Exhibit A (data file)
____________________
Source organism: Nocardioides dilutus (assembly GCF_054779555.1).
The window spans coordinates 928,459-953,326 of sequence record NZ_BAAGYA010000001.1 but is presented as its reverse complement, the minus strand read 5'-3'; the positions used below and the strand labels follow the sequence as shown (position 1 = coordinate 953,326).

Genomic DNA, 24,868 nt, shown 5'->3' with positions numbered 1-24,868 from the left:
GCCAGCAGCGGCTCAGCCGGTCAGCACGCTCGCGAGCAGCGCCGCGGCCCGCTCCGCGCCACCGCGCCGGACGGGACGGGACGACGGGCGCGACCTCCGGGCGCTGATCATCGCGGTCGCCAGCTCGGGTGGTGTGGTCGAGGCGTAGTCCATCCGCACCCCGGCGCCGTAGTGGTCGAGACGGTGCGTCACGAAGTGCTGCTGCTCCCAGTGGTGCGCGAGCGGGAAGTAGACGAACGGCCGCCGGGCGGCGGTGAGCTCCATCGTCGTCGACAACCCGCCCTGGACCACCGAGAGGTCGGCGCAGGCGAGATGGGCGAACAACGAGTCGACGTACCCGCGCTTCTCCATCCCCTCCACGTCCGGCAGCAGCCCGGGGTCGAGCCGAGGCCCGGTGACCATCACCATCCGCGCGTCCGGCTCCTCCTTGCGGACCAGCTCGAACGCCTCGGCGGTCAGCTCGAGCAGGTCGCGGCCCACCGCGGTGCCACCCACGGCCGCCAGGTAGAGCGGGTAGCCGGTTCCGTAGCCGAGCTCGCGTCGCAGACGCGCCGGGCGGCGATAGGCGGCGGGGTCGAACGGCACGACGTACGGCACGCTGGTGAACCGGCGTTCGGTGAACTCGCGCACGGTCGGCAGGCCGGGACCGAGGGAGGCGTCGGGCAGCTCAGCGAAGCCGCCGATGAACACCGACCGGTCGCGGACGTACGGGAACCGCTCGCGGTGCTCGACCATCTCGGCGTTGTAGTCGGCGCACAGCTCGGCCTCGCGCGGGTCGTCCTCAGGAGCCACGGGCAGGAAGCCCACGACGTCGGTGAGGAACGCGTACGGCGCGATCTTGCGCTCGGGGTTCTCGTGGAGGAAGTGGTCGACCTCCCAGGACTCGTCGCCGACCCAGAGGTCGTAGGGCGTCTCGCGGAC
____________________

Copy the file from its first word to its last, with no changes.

Source organism: Nocardioides dilutus (assembly GCF_054779555.1).
The window spans coordinates 928,459-953,326 of sequence record NZ_BAAGYA010000001.1 but is presented as its reverse complement, the minus strand read 5'-3'; the positions used below and the strand labels follow the sequence as shown (position 1 = coordinate 953,326).

Genomic DNA, 24,868 nt, shown 5'->3' with positions numbered 1-24,868 from the left:
GCCAGCAGCGGCTCAGCCGGTCAGCACGCTCGCGAGCAGCGCCGCGGCCCGCTCCGCGCCACCGCGCCGGACGGGACGGGACGACGGGCGCGACCTCCGGGCGCTGATCATCGCGGTCGCCAGCTCGGGTGGTGTGGTCGAGGCGTAGTCCATCCGCACCCCGGCGCCGTAGTGGTCGAGACGGTGCGTCACGAAGTGCTGCTGCTCCCAGTGGTGCGCGAGCGGGAAGTAGACGAACGGCCGCCGGGCGGCGGTGAGCTCCATCGTCGTCGACAACCCGCCCTGGACCACCGAGAGGTCGGCGCAGGCGAGATGGGCGAACAACGAGTCGACGTACCCGCGCTTCTCCATCCCCTCCACGTCCGGCAGCAGCCCGGGGTCGAGCCGAGGCCCGGTGACCATCACCATCCGCGCGTCCGGCTCCTCCTTGCGGACCAGCTCGAACGCCTCGGCGGTCAGCTCGAGCAGGTCGCGGCCCACCGCGGTGCCACCCACGGCCGCCAGGTAGAGCGGGTAGCCGGTTCCGTAGCCGAGCTCGCGTCGCAGACGCGCCGGGCGGCGATAGGCGGCGGGGTCGAACGGCACGACGTACGGCACGCTGGTGAACCGGCGTTCGGTGAACTCGCGCACGGTCGGCAGGCCGGGACCGAGGGAGGCGTCGGGCAGCTCAGCGAAGCCGCCGATGAACACCGACCGGTCGCGGACGTACGGGAACCGCTCGCGGTGCTCGACCATCTCGGCGTTGTAGTCGGCGCACAGCTCGGCCTCGCGCGGGTCGTCCTCAGGAGCCACGGGCAGGAAGCCCACGACGTCGGTGAGGAACGCGTACGGCGCGATCTTGCGCTCGGGGTTCTCGTGGAGGAAGTGGTCGACCTCCCAGGACTCGTCGCCGACCCAGAGGTCGTAGGGCGTCTCGCGGAC